She chose books that appealed to boys and girls alike, titles I never would have chosen for myself. Little Britches, A Long Way To Go, Brighty of the Grand Canyon stand out in my mind. Not until years later did I realize what all the books had in common – simplicity. These books held 32 sixth graders enthralled because they embraced the basic elements of writing: a good plot, colorful characters, straightforward language.
It’s that straightforward language that often throws writers for a loop.
I once read that most fiction is written at a fourth grade level. This isn’t to talk down to anyone, it’s to offer enjoyment and entertainment. Leave the long-winded, analytical papers and 10+ syllable word tombs to those who profess their passion for reading the scholarly classics. In today’s hurry up and stressed out world, most common folks want a book to sweep them away for a few hours, not make them reach for Webster’s Collegiate Edition every other page.
Writing simple could also be the key to writing fast. Get the story out and embellish later…but not too much. Just enough to perk up your setting and ignite your senses. Rumor has it that C.S. Lewis wrote The Lion, The Witch and The Wardrobe in only three months. Wow! Talk about being taken away…tossing away the dictionary…enthralling his audience.
First published in CS Lewis’ Letters To Children (1956), his 5 Tips for Writers is still valid today:
1. Always try to use the language so as to make quite clear what you mean and make sure your sentence couldn’t mean anything else.
2. Always prefer the clean direct word to the long, vague one. Don’t implement promises, but keep them.
3. Never use abstract nouns when concrete ones will do. If you mean “more people died” don’t say “mortality rose.”
4. In writing, don’t use adjectives which merely tell us how you want us to feel about the things you are describing. I mean, instead of telling us the thing was “terrible,” describe it so that we’ll be terrified. Don’t say it was “delightful”; make us say “delightful” when we’ve read the description. You see, all those words (horrifying, wonderful, hideous, exquisite) are like saying to your readers, “Please, will you do my job for me?”
5. Don’t use words too big for the subject. Don’t say “infinitely” when you mean “very”; otherwise you’ll have no word left when you want to talk about something really infinite.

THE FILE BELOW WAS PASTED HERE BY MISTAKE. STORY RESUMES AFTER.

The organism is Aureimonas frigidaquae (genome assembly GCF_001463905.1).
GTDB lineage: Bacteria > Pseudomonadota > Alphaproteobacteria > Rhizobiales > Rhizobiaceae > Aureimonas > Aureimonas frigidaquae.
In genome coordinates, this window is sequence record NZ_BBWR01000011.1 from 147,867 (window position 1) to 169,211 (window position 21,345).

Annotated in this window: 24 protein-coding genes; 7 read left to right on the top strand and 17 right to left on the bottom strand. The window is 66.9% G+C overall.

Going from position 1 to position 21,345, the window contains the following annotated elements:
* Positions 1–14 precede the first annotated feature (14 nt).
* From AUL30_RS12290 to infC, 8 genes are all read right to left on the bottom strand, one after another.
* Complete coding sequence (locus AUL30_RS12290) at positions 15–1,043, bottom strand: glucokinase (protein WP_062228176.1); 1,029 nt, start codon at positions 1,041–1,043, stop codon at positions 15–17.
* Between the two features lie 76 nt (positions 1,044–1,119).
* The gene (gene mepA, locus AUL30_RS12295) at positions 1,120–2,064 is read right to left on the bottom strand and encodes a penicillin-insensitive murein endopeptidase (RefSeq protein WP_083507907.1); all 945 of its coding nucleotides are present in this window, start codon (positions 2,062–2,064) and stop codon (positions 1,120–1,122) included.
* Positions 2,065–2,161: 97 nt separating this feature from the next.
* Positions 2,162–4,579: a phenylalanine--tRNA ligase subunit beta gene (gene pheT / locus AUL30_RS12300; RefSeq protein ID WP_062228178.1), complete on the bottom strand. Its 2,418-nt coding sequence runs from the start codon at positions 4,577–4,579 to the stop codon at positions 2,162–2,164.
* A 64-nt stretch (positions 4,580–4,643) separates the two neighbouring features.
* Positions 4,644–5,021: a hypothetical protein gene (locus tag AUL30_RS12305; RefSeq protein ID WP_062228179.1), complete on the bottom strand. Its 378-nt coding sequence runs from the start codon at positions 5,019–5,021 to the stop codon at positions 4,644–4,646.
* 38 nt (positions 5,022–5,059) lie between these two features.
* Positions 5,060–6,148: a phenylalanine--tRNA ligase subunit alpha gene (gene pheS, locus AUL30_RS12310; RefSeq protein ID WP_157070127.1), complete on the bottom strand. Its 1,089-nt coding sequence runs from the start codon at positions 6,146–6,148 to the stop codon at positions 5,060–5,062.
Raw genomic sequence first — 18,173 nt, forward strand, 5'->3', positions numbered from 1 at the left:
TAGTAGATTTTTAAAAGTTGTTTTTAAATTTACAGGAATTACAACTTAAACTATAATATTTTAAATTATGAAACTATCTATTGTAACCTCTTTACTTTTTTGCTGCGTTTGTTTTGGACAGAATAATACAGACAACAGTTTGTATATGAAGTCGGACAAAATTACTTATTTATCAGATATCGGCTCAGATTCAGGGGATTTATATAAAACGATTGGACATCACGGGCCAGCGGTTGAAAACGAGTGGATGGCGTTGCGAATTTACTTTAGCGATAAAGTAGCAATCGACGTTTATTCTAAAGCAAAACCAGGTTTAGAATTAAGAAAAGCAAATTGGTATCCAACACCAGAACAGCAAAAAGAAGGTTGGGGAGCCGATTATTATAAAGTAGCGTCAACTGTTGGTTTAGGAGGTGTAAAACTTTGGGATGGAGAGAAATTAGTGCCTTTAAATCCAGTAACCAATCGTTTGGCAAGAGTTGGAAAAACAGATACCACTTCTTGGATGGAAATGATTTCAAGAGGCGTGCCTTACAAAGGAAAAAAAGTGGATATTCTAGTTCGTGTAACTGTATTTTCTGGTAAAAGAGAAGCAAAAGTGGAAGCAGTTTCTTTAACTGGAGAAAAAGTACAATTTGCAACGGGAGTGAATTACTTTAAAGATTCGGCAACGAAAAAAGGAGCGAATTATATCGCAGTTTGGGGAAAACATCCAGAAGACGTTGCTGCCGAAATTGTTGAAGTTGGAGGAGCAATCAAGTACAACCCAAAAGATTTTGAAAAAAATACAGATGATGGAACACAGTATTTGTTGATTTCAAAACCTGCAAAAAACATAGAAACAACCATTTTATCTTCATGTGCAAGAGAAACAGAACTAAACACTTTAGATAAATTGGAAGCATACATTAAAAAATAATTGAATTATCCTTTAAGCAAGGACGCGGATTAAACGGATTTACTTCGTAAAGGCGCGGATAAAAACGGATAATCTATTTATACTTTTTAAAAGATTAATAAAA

Are you starting a new manuscript? Have that outline all done and ready to flesh it out? Dust off the KISS method (Keep It Simple, Silly) and let your mind wander. No way can anyone tell me writing Narnia wasn’t an adventure!! Put the fun back in writing!!
Blessings to all!!
Thursday, March 4, 2010
Don't hesitate to email me questions at the RTS.firstname.lastname@example.org.
I know there must be lots of writers who have a screenplay tucked away, or are dying to start one. This contest has great prizes and FEEDBACK, traditional with RWA contests, but not so traditional with screenwriting contests unless you pay extra for notes.
Bring 'em on.
Wednesday, March 3, 2010
Darker Than You Think is the story of WILL BARBEE, a heavy drinking newspaper reporter assigned to cover the story of an archaeological teams' mysterious dig in the Gobi Desert. When Dr. Mondrick Lamarck and his team of scientists deplane, Will and a rival reporter APRIL BELL are there among other members of the press to meet the archaeologists at the airport. The team carries with them a mysterious trunk, but instead of being excited about what's in it, they're afraid -- intensely so. When Dr. Mondrick, the leader of the expedition, tries to explain what they found in the desert, which includes a secret enemy awaiting the coming of the "Child of the Night," he falls dead at reporters' feet, the apparent victim of a heart attack.
As for April Bell, a fellow reporter Will should see as his opposition, he finds he is intensely attracted to her, even though he senses she might have had something to do with Dr. Mondrick's death. As maddening dreams invade his waking life, and old friends start to die one after the other, Will stumbles onto a semihuman breed of shapeshifters who are waging an ancient war in the name of the Child of the Night.
For anyone who loves paranormal, Jack Williamson deftly combines elements of witchcraft, vampires and shapeshifters. His research, which includes history, archeology and probability and statistics was so realistic, I found myself wishing I'd built up my silver collection.
John Stewart Williamsom (April 29, 1908 - Nov 10, 2006) died at the age of 98. He was referred to as the "Dean of Science Fiction." The author of numerous science fiction and horror books, he was also a professor emeritus at Eastern New Mexico University in Portales. In the 1950s he was presented by with the Lifetime Achievement Award by the Horror Writers Association.
Author Rebecca York wasn't the only author inspired by Jack Williamson. Williams' work has influenced bestselling work of writers like Stephen King and Anne Rice for decades. To think I might never have read him without Ms. York's recommendation. Thank you!
To Laura Hayden of Author! Author! thanks for scrambling to find this book for me. The original copyright was 1940 by Street & Smith Publications, renewed copyright in 1948 by Jack Williamson and the Introduction and copyright of my version says 1999 by Douglas E. Winter. It also has fantastic illustrations, copyright 1984 by David G. Klein. I wanted readers to see the cover. The one I found on line is okay, but I'm partial to the one Laura got for me (sorry, taken from my digital camera.) And I can't tell you how cool the illustrations are (but they too are copyrighted). Further my copy is not for sale.
Darker Than You Think is an outstanding book and outstanding teaching reference for anyone writing paranormal or studying craft in general.